The choice of Capernaum as a residence suggested to Matthew Isaiah’s prophecy, which he quotes freely, fusing into one sentence the geographical terms, in verse 15, which, in the Hebrew, are the close of one paragraph, and the prophecy in verse 16 which, in the Hebrew, begins another. The territory of Zabulon lay in what is now called Lower Galilee, stretching right across from the northern end of the Sea of Gennesaret to the coast of the Mediterranean, while that of Naphtali lay further north. ‘The way of the sea’ is here not the designation of another district, but a specification of those named in the preceding clauses, and may be rendered ‘towards the sea,’ while ‘beyond Jordan’ is the almost heathen territory on the east bank of the river, and ‘Galilee of the Gentiles’ is the general name for all three, the two tribal territories and the trans-Jordanic district. These are all smelted into one designation, ‘the people which sat in darkness,’ and thus the whole of verse 15 and the first clause of verse 16 make the nominative of the verb ‘saw.’ There is something very impressive in that long-drawn-out accumulation of geographical names, and in their being all massed in the one sad description of their inert darkness, and then equally massed as seeing the great light that springs up. The intense pathos of that description and its sad truth to experience should not be unnoticed. They sit in the dark—the attitude of listless languor and constrained inaction, too true an emblem of the paralysis which falls on all the highest activities of the spirit, if the light from God has been quenched. It is only wild beasts that are active in the night. The lower parts of man’s nature may work energetically in that darkness, but all that makes his glory is torpid in it. Christ’s light has been the great impulse to progress. Races without it sit and do not march. But that is not all, for the sad picture is sketched again with blacker shadows in the next clause, which substitutes for ‘darkness’ the still more tragic words, ‘the region and shadow of death.’ The realm of darkness is the region of death. That dread figure is the lord of it, and, grimly enough, its very intensity of blackness has power to throw a shadow even there where there is no light, and to deepen the gloom. The second clause advances on the first in another respect, for while the former spoke only of ‘seeing’ the light, the latter tells of the blessed suddenness with which it ‘sprung up.’ The one clause speaks of the human perception, the other of the divine revelation which precedes it and makes it possible.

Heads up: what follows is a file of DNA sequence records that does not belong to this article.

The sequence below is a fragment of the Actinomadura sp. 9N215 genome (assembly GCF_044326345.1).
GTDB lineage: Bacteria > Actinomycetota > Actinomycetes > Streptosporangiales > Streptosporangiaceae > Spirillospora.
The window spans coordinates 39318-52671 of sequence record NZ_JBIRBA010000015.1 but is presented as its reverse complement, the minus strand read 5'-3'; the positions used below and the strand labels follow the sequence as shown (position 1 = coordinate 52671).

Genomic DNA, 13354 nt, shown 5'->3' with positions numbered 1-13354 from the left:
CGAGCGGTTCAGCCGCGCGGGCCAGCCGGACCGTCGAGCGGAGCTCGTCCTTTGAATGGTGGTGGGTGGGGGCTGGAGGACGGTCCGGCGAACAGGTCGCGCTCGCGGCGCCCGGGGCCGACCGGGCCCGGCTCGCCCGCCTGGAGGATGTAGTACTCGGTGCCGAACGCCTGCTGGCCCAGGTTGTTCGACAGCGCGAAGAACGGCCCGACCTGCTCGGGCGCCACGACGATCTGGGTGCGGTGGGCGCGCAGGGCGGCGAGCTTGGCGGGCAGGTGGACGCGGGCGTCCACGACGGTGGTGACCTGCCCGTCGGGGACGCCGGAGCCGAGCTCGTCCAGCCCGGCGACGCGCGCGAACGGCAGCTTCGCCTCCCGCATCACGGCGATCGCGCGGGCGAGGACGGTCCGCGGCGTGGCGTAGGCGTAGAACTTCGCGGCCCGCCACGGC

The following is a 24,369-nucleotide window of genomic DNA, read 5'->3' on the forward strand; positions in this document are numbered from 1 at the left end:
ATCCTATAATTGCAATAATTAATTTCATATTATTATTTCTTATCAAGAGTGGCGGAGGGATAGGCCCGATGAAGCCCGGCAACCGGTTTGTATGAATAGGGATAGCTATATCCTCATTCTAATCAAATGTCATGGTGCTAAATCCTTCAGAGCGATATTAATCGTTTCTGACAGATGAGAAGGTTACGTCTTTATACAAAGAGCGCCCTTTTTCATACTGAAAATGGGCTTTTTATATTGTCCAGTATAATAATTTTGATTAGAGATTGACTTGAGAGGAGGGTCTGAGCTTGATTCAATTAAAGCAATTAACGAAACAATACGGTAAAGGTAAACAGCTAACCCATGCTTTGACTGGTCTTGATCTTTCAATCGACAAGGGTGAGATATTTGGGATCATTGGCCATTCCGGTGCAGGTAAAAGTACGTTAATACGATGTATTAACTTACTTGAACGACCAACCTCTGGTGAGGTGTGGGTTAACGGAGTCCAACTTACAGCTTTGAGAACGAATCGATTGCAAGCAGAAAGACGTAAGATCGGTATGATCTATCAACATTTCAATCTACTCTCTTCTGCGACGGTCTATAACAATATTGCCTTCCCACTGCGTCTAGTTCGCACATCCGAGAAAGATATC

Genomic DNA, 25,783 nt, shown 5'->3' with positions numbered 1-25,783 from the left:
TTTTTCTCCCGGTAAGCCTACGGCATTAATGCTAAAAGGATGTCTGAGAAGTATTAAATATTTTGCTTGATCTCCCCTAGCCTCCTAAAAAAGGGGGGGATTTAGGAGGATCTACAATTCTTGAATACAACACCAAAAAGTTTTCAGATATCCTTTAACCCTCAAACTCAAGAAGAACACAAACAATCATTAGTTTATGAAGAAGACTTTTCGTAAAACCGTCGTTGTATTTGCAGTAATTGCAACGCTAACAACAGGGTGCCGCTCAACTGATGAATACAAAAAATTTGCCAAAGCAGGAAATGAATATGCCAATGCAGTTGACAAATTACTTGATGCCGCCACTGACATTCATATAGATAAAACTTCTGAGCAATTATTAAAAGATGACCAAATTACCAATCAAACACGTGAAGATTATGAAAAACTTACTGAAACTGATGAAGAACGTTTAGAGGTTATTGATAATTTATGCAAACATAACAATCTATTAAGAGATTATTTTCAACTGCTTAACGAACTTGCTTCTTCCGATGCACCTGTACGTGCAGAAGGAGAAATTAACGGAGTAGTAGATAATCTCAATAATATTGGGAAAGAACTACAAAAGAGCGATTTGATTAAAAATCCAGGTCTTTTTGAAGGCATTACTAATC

But had Matthew any right to see in Jesus’ Galilean ministry the fulfilment of a prophecy which, as spoken, was simply a promise that the northern parts of Israel which, by geographical position, had to bear the first and worst brunt of Assyrian invasion, should have deliverance from the oppressor? Yes; for Isaiah’s vision of the light rising on Israel, crushed beneath foreign oppression, was based on a distinctly Messianic prediction. It was because Messiah should come that he expected Assyria to be flung off and Israel to be set free, and he was right in the expectation, for though the Messiah did not come visibly then, His coming was the guarantee, and in some sense the cause, of Israel’s deliverance. Nor was Matthew less right in seeing in that earlier deliverance but a germinant accomplishment of the prophecy, which, by its very transiency, outwardness, and incompleteness, pointed onwards to a better spring of the Light, and a fuller deliverance from a murkier darkness and a more mortal death. ‘The life was the light of men,’ the teacher of all knowledge of God, the source of all light of true joy, the giver of all light of white purity, and He has risen on a world sitting in darkness that all men may walk in the light, and be children of the light.